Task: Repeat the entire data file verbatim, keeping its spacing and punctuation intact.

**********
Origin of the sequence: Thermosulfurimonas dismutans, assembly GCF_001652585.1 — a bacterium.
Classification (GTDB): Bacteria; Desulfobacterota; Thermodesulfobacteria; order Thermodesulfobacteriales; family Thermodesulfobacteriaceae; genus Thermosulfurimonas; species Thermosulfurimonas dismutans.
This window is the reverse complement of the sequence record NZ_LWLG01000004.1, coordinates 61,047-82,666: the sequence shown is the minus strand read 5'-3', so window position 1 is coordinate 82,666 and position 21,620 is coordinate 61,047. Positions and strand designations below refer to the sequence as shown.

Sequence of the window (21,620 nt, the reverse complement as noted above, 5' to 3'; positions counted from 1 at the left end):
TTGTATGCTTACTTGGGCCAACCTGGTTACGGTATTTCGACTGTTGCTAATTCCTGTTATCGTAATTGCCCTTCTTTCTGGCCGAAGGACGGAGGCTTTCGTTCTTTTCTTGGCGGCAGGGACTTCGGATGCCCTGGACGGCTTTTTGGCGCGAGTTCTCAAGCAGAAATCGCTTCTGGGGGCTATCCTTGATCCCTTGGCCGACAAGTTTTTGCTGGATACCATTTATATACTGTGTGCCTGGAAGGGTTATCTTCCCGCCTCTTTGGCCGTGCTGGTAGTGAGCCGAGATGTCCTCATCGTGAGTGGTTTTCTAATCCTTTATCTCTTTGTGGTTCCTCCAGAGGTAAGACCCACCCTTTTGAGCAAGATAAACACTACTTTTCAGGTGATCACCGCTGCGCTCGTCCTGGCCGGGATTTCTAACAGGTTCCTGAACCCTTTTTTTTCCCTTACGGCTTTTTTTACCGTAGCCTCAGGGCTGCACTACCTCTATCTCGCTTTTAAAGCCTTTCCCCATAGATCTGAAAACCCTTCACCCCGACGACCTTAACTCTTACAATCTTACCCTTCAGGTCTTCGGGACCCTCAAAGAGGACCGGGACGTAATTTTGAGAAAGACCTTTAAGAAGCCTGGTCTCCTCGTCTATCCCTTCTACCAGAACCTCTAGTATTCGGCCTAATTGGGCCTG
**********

Origin of the sequence: Thermosulfurimonas dismutans, assembly GCF_001652585.1 — a bacterium.
Classification (GTDB): Bacteria; Desulfobacterota; Thermodesulfobacteria; order Thermodesulfobacteriales; family Thermodesulfobacteriaceae; genus Thermosulfurimonas; species Thermosulfurimonas dismutans.
This window is the reverse complement of the sequence record NZ_LWLG01000004.1, coordinates 61,047-82,666: the sequence shown is the minus strand read 5'-3', so window position 1 is coordinate 82,666 and position 21,620 is coordinate 61,047. Positions and strand designations below refer to the sequence as shown.

Sequence of the window (21,620 nt, the reverse complement as noted above, 5' to 3'; positions counted from 1 at the left end):
TTGTATGCTTACTTGGGCCAACCTGGTTACGGTATTTCGACTGTTGCTAATTCCTGTTATCGTAATTGCCCTTCTTTCTGGCCGAAGGACGGAGGCTTTCGTTCTTTTCTTGGCGGCAGGGACTTCGGATGCCCTGGACGGCTTTTTGGCGCGAGTTCTCAAGCAGAAATCGCTTCTGGGGGCTATCCTTGATCCCTTGGCCGACAAGTTTTTGCTGGATACCATTTATATACTGTGTGCCTGGAAGGGTTATCTTCCCGCCTCTTTGGCCGTGCTGGTAGTGAGCCGAGATGTCCTCATCGTGAGTGGTTTTCTAATCCTTTATCTCTTTGTGGTTCCTCCAGAGGTAAGACCCACCCTTTTGAGCAAGATAAACACTACTTTTCAGGTGATCACCGCTGCGCTCGTCCTGGCCGGGATTTCTAACAGGTTCCTGAACCCTTTTTTTTCCCTTACGGCTTTTTTTACCGTAGCCTCAGGGCTGCACTACCTCTATCTCGCTTTTAAAGCCTTTCCCCATAGATCTGAAAACCCTTCACCCCGACGACCTTAACTCTTACAATCTTACCCTTCAGGTCTTCGGGACCCTCAAAGAGGACCGGGACGTAATTTTGAGAAAGACCTTTAAGAAGCCTGGTCTCCTCGTCTATCCCTTCTACCAGAACCTCTAGTATTCGGCCTAATTGGGCCTG